University of Florida - OCP - 6168

H OMEWORK 1.3I) Show that the following properties of a Cumulative Distribution Function (CDF) follow from the denition of the CDF and the properties of probability: (1) (2) (3) (4) (5) F () = 0 and F (+) = 1. F is a non-decreasing function, i.e. i

University of Florida - OCP - 6168

H OMEWORK 1.7Matlab assignment11: Regarding each of the de-meaned time-series (see previous assignements) as a sequence of values of a random variable the surface elevation measured at sensor n with n =1,.9, I) For all possible pairs of the 9 cros

University of Florida - OCP - 6168

H OMEWORK 1.1I) Show that the denition of probability implies: 1: Probability of the impossible event P {} = 0. Note: A common technique is to partition the space, i.e. cover it completely with disjoint sets:A family of sets A1 , A2 , A3 , A4 , et

University of Florida - OCP - 6168

H OMEWORK 2.1I) Show that for the harmonic process H(t) = A cos (t + T )with A and T are independent RVs, and T uniformly distributed in [, ] the following is true: 1 g(T ) dT ; (1) The expected value of a function g(T ) is E {g(T )} = 2 (2) Mean

University of Florida - OCP - 6168

OCP6168 DATA A NALYSIS T ECHNIQUES FOR C OASTAL AND O CEAN E NGINEERSClass Instructor Tuesday 8-9 (3:00 PM), Thursday 9 (4:05) Weil 279 Alex Sheremet, 352-392-9537 ext. 1429, alex@coastal.ufl.edu S OME T EXTS Papoulis, A., Probability, Random Variab

University of Florida - OCP - 6168

H OMEWORK 3.1I) Use the Fourier-Euler formulae to show that, if X(t) is T -periodic function which adn mits a Fourier series decomposition X(t) = n=- cn exp 2i t , then T (1) if X(t) is even cn are all real, c-n = cn . (2) if X(t) is odd cn are a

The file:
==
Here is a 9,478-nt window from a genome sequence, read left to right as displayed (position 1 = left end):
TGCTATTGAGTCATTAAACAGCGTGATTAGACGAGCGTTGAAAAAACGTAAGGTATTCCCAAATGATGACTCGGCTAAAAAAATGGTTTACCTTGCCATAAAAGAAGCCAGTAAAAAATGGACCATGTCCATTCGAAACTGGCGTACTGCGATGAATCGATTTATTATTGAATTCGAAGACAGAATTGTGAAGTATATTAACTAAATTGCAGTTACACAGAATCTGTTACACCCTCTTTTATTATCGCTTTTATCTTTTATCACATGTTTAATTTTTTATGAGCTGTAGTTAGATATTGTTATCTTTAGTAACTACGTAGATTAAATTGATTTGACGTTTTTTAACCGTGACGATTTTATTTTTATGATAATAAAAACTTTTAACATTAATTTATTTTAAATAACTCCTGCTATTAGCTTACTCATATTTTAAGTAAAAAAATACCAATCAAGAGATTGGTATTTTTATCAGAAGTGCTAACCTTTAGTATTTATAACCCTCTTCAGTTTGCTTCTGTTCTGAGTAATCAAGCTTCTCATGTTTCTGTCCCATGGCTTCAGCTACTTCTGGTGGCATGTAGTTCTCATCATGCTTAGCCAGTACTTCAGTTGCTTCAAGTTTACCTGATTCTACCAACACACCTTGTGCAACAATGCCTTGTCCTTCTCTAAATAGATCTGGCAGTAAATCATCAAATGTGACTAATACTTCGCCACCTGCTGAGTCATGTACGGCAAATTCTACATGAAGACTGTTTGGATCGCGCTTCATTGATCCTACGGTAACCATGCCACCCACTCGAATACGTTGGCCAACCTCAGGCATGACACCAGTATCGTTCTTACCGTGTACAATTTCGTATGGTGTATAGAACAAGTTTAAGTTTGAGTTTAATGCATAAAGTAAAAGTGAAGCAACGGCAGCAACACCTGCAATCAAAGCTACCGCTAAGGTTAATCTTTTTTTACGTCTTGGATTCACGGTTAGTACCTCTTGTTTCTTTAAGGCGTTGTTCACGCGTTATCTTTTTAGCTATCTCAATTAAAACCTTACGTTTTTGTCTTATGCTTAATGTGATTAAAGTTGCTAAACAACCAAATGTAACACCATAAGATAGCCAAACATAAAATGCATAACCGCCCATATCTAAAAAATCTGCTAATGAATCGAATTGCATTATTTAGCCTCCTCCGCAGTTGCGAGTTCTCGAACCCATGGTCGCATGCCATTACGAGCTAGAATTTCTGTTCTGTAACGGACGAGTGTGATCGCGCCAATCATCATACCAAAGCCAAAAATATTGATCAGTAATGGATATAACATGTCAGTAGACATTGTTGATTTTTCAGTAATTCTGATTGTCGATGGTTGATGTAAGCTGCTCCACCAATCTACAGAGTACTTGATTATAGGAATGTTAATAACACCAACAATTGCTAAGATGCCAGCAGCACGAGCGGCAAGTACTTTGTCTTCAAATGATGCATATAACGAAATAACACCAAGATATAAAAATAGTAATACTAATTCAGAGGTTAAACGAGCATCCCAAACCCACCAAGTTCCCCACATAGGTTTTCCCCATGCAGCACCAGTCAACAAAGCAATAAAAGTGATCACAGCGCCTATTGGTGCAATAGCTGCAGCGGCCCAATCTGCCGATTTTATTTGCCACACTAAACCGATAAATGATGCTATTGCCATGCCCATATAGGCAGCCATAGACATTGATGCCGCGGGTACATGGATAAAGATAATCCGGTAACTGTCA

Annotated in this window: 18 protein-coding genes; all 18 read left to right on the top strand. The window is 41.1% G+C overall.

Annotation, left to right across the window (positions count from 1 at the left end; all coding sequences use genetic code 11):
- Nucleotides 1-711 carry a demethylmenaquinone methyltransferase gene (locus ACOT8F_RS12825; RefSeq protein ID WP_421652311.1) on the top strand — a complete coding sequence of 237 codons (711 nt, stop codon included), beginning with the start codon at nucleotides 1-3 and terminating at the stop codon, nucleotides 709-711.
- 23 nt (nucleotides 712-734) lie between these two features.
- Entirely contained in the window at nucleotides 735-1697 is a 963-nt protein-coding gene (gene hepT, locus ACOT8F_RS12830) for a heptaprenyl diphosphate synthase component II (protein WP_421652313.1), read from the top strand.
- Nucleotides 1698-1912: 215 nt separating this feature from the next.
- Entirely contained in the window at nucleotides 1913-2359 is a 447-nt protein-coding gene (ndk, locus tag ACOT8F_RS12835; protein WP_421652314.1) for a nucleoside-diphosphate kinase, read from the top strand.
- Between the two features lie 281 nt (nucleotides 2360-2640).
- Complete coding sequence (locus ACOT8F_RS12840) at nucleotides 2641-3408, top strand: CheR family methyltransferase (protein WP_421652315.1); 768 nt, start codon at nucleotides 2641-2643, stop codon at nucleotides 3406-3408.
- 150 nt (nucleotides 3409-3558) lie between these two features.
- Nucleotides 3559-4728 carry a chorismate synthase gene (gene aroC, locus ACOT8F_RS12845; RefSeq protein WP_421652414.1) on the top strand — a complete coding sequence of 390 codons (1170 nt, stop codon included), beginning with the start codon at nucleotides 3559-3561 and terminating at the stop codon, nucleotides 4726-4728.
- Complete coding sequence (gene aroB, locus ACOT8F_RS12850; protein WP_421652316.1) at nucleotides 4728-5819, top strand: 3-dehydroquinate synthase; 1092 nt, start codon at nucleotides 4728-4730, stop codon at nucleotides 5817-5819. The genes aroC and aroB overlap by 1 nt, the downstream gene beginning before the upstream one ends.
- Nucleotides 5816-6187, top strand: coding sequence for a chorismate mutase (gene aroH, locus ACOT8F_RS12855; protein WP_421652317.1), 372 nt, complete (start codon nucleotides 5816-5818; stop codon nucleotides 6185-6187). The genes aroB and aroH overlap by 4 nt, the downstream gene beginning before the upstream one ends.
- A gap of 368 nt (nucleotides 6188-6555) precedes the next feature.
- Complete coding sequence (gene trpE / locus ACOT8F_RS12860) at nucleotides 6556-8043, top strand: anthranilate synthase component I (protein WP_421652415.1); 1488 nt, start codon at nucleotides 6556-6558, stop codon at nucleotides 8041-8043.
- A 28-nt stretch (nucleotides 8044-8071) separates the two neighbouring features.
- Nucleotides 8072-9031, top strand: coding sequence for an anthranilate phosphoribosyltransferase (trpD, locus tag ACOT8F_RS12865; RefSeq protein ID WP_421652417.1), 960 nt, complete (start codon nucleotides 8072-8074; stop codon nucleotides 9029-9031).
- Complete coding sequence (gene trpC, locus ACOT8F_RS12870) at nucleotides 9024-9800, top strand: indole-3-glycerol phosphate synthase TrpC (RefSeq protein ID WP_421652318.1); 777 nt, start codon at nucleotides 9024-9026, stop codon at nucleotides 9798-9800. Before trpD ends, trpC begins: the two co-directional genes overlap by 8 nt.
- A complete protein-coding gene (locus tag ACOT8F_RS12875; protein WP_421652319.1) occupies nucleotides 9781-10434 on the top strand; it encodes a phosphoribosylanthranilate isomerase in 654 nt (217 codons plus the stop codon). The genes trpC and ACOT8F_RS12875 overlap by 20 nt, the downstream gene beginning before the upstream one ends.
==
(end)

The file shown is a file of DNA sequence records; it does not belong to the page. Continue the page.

University of Florida - OCP - 6167

OCP6167Class Instructor Phone EmailNonlinear WavesMWF 8 (3:00 PM, Coastal Conf. Room) Alex Sheremet, Civil and Coastal Engineering, 352-392-9537/1429, alex@coastal.u.eduCourse Outline1 Linear Waves.Surface Gravity Waves: Governing equations.

University of Florida - OCP - 6168

H OMEWORK 1.6I) Show that if X and Y are RV's and Y = aX + b, with a, b R then: (1) Y = |a| X , and Y = aX + b; (2) RV Y = (X - X )/X has zero mean and unit standard deviation (Y is called the standardized, normalized version of RV X). II) Use the

University of Florida - OCP - 6168

Stationary stochastic processes Statistics of Stochastic Processes Stationary processes2. Stochastic ProcessesData Analysis Techniques in Oceanography OCP6168Alex SheremetMarch 7, 2007Alex Sheremet Stationary stochastic processes Statistics

University of Florida - OCP - 6168

The Discrete Fourier Transform (DFT) Properties of the DFT DFT-Specic Properties Power spectrum estimate4. Practical Spectral AnalysisAlex SheremetApril 20, 2007Alex Sheremet The Discrete Fourier Transform (DFT) Properties of the DFT DFT-Speci

University of Florida - OCP - 6168

Deterministic and Random Data Review of Probability Random Variables Two Random Variables Mean and variance of random samples1. Basic ConceptsData Analysis Techniques in Oceanography OCP8168Alex SheremetFebruary 28, 2007Alex Sheremet Determi

University of Florida - OCP - 6168

Fourier Analysis Linear transformations and ltersStochastic processes review3. Fourier AnalysisData Analysis Techniques in Oceanography OCP6168Alex SheremetApril 11, 2007Alex Sheremet Fourier Analysis Linear transformations and ltersFour

University of Florida - OCP - 6168

H OMEWORK 3.2I) Let L is a linear transformation that maps the real input process Y () into the real output process X(), characterized by the impulse response G() = L [()]. Show that if the expected value opertator commutes with the linear transfor

University of Florida - OCP - 6168

H OMEWORK 1.5I) Let X be a RV uniformly distributed in the interval [0, L]. An important function of such a random variable is g = sin. For simplicity, dene a new random variable Y = a sin The function sin 2 X . L2 x is periodic with period L. Ca